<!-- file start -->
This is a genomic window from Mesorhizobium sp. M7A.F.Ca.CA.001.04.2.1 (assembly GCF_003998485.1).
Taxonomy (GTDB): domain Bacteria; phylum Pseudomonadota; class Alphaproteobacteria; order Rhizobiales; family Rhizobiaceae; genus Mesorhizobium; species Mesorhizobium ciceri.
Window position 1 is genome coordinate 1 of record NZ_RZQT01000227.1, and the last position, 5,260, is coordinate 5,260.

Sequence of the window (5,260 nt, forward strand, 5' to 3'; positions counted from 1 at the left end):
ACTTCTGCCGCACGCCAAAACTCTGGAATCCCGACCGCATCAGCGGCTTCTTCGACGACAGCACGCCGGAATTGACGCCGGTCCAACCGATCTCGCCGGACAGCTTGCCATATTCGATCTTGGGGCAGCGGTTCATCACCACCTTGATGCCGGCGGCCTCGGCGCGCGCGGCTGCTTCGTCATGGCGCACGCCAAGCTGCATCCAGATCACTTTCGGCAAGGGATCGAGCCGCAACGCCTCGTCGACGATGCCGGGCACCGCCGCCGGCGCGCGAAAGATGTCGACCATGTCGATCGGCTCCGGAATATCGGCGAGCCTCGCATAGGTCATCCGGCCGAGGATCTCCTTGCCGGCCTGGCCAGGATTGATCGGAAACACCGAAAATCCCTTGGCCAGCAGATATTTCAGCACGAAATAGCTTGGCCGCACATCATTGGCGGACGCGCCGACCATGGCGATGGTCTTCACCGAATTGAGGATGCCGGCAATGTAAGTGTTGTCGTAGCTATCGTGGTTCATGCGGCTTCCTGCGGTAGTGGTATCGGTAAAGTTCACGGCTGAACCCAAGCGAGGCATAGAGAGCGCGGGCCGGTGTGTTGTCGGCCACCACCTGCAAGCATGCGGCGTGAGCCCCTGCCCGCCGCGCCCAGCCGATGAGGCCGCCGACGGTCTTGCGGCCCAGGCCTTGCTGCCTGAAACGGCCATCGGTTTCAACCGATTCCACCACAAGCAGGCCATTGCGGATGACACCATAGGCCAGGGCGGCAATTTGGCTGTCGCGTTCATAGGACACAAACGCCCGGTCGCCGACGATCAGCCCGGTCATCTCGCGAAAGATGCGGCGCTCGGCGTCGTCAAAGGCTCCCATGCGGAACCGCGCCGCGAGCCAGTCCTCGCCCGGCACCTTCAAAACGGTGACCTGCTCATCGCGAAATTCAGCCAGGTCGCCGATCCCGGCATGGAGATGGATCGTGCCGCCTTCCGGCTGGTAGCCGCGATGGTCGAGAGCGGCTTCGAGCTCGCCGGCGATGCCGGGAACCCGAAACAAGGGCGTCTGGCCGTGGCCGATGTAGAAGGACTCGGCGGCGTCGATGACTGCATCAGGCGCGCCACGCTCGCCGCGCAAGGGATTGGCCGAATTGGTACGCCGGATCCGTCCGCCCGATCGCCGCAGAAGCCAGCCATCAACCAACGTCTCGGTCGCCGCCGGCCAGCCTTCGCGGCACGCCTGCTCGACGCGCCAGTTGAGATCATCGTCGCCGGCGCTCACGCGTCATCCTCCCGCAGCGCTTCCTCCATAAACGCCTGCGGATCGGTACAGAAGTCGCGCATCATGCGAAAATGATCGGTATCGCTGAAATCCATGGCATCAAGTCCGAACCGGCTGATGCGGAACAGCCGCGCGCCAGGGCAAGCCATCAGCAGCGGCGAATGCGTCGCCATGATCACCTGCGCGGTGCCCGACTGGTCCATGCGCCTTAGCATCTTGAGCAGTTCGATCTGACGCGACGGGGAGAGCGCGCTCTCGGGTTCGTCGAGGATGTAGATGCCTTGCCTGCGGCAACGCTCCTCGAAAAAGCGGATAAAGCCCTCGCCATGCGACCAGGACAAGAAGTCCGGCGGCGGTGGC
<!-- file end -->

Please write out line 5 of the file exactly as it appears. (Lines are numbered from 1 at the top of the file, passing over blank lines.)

ACTTCTGCCGCACGCCAAAACTCTGGAATCCCGACCGCATCAGCGGCTTCTTCGACGACAGCACGCCGGAATTGACGCCGGTCCAACCGATCTCGCCGGACAGCTTGCCATATTCGATCTTGGGGCAGCGGTTCATCACCACCTTGATGCCGGCGGCCTCGGCGCGCGCGGCTGCTTCGTCATGGCGCACGCCAAGCTGCATCCAGATCACTTTCGGCAAGGGATCGAGCCGCAACGCCTCGTCGACGATGCCGGGCACCGCCGCCGGCGCGCGAAAGATGTCGACCATGTCGATCGGCTCCGGAATATCGGCGAGCCTCGCATAGGTCATCCGGCCGAGGATCTCCTTGCCGGCCTGGCCAGGATTGATCGGAAACACCGAAAATCCCTTGGCCAGCAGATATTTCAGCACGAAATAGCTTGGCCGCACATCATTGGCGGACGCGCCGACCATGGCGATGGTCTTCACCGAATTGAGGATGCCGGCAATGTAAGTGTTGTCGTAGCTATCGTGGTTCATGCGGCTTCCTGCGGTAGTGGTATCGGTAAAGTTCACGGCTGAACCCAAGCGAGGCATAGAGAGCGCGGGCCGGTGTGTTGTCGGCCACCACCTGCAAGCATGCGGCGTGAGCCCCTGCCCGCCGCGCCCAGCCGATGAGGCCGCCGACGGTCTTGCGGCCCAGGCCTTGCTGCCTGAAACGGCCATCGGTTTCAACCGATTCCACCACAAGCAGGCCATTGCGGATGACACCATAGGCCAGGGCGGCAATTTGGCTGTCGCGTTCATAGGACACAAACGCCCGGTCGCCGACGATCAGCCCGGTCATCTCGCGAAAGATGCGGCGCTCGGCGTCGTCAAAGGCTCCCATGCGGAACCGCGCCGCGAGCCAGTCCTCGCCCGGCACCTTCAAAACGGTGACCTGCTCATCGCGAAATTCAGCCAGGTCGCCGATCCCGGCATGGAGATGGATCGTGCCGCCTTCCGGCTGGTAGCCGCGATGGTCGAGAGCGGCTTCGAGCTCGCCGGCGATGCCGGGAACCCGAAACAAGGGCGTCTGGCCGTGGCCGATGTAGAAGGACTCGGCGGCGTCGATGACTGCATCAGGCGCGCCACGCTCGCCGCGCAAGGGATTGGCCGAATTGGTACGCCGGATCCGTCCGCCCGATCGCCGCAGAAGCCAGCCATCAACCAACGTCTCGGTCGCCGCCGGCCAGCCTTCGCGGCACGCCTGCTCGACGCGCCAGTTGAGATCATCGTCGCCGGCGCTCACGCGTCATCCTCCCGCAGCGCTTCCTCCATAAACGCCTGCGGATCGGTACAGAAGTCGCGCATCATGCGAAAATGATCGGTATCGCTGAAATCCATGGCATCAAGTCCGAACCGGCTGATGCGGAACAGCCGCGCGCCAGGGCAAGCCATCAGCAGCGGCGAATGCGTCGCCATGATCACCTGCGCGGTGCCCGACTGGTCCATGCGCCTTAGCATCTTGAGCAGTTCGATCTGACGCGACGGGGAGAGCGCGCTCTCGGGTTCGTCGAGGATGTAGATGCCTTGCCTGCGGCAACGCTCCTCGAAAAAGCGGATAAAGCCCTCGCCATGCGACCAGGACAAGAAGTCCGGCGGCGGTGGC